Tracy Edwards was in her 20s when she inadvertently made history as the skipper of the first ever all-female sailing crew to enter the Whitbread Round the World Race in 1989.
Written and directed by Alex Holmes, the documentary Maiden details Edwards’ journey at the time when she was amateur British sailor and decided she’d had enough of being dismissed and belittled as the only woman on the seafaring crews she’d participated in. Tracy assembled the world’s first international all-female sailing crew and entered the competition.
Of course, this feat didn’t come easily. Speaking at Deadline’s Sundance studio, Edwards, accompanied by Holmes, recalled running “into stiff opposition from all of the sailing world.”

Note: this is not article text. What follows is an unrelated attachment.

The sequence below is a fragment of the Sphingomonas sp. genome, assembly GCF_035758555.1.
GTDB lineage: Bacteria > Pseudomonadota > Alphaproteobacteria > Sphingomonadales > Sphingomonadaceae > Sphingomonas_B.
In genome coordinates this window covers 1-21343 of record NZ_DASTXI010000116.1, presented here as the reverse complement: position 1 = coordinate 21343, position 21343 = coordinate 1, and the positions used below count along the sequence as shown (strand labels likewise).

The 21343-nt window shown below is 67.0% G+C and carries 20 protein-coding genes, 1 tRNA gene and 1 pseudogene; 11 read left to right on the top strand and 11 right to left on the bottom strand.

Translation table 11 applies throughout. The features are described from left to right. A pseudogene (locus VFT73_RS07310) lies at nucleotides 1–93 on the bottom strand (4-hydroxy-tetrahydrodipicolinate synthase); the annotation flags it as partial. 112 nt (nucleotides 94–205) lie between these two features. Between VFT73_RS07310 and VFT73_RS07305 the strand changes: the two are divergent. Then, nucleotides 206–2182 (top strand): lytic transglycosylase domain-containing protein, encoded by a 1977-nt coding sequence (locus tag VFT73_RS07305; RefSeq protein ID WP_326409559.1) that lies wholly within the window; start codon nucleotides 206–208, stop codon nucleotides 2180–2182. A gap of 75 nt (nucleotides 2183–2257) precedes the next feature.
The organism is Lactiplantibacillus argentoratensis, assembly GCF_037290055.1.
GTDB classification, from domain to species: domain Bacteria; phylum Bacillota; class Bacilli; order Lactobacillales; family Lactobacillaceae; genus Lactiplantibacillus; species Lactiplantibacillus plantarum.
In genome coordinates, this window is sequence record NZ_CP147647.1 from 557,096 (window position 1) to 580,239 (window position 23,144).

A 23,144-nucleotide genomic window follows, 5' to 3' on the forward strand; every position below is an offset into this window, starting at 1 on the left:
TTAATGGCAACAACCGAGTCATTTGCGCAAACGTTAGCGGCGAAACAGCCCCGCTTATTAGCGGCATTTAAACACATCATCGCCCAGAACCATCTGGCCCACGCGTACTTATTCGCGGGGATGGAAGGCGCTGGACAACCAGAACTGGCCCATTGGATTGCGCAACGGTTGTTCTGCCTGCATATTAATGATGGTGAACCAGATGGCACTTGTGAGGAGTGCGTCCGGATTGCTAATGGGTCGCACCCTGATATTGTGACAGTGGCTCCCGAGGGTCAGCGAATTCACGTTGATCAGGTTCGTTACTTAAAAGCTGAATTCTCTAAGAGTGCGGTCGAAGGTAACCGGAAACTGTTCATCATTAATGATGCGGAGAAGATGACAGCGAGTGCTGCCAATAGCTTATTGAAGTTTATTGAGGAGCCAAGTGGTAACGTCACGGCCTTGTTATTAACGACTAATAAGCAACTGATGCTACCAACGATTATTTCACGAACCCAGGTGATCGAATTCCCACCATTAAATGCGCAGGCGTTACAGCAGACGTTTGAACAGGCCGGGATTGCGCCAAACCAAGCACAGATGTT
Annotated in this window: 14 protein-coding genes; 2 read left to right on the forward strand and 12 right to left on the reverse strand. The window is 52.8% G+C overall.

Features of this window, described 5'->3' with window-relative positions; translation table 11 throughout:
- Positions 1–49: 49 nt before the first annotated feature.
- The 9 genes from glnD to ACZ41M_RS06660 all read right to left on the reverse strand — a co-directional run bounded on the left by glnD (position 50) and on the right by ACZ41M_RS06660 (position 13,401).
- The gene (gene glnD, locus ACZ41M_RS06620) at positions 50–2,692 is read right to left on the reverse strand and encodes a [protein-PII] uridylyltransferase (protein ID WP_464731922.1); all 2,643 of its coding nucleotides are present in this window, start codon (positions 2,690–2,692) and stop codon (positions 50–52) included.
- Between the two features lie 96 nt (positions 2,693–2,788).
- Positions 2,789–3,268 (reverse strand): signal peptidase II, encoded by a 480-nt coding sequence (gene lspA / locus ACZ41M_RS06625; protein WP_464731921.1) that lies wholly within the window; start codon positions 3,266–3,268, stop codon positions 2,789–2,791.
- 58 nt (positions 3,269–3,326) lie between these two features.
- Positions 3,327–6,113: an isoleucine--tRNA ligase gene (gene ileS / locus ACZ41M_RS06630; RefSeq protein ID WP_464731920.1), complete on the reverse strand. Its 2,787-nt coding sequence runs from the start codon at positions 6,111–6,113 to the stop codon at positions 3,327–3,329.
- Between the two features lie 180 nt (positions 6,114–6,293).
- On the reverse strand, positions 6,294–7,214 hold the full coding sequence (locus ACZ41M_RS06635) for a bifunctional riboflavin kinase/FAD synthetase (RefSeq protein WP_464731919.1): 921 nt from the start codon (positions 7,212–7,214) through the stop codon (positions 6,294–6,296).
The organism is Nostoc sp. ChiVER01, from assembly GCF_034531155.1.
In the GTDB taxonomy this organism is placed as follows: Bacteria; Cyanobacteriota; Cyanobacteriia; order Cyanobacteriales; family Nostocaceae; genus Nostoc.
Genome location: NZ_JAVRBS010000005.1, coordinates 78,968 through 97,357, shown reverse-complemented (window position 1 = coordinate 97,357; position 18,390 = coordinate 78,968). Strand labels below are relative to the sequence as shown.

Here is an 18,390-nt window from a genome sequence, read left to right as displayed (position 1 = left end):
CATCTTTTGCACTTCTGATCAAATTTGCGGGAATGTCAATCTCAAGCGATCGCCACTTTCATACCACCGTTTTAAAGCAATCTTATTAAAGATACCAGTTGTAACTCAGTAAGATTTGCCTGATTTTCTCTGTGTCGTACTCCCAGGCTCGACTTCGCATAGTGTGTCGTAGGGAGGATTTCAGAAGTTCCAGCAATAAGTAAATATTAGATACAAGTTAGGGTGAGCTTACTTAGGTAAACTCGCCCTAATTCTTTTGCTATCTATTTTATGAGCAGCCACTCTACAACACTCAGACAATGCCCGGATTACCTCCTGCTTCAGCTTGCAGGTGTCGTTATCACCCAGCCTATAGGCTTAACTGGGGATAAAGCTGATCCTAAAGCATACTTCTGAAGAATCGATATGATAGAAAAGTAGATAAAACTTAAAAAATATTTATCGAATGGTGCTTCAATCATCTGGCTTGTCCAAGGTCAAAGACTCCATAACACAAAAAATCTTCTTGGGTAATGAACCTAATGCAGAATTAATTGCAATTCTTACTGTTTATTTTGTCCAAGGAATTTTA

“We did have this amazing push back and that’s really the first time in my life that I realized that there was such a thing as sexism and misogyny… here I was fighting a fight that I I never realized that I would have but it felt important so we kept going.”
Edwards opened up about the moment she realized she was a feminist. “We had all these labels attributed to us but we were just sailors wanting to sail around the world and we happen to be girls.”
She added, “I think it was something we all embraced and then I look at my daughters’ generation and of course women have turned feminism back into what it should be which is a quality.”
For more of the conversation, check out the video above.
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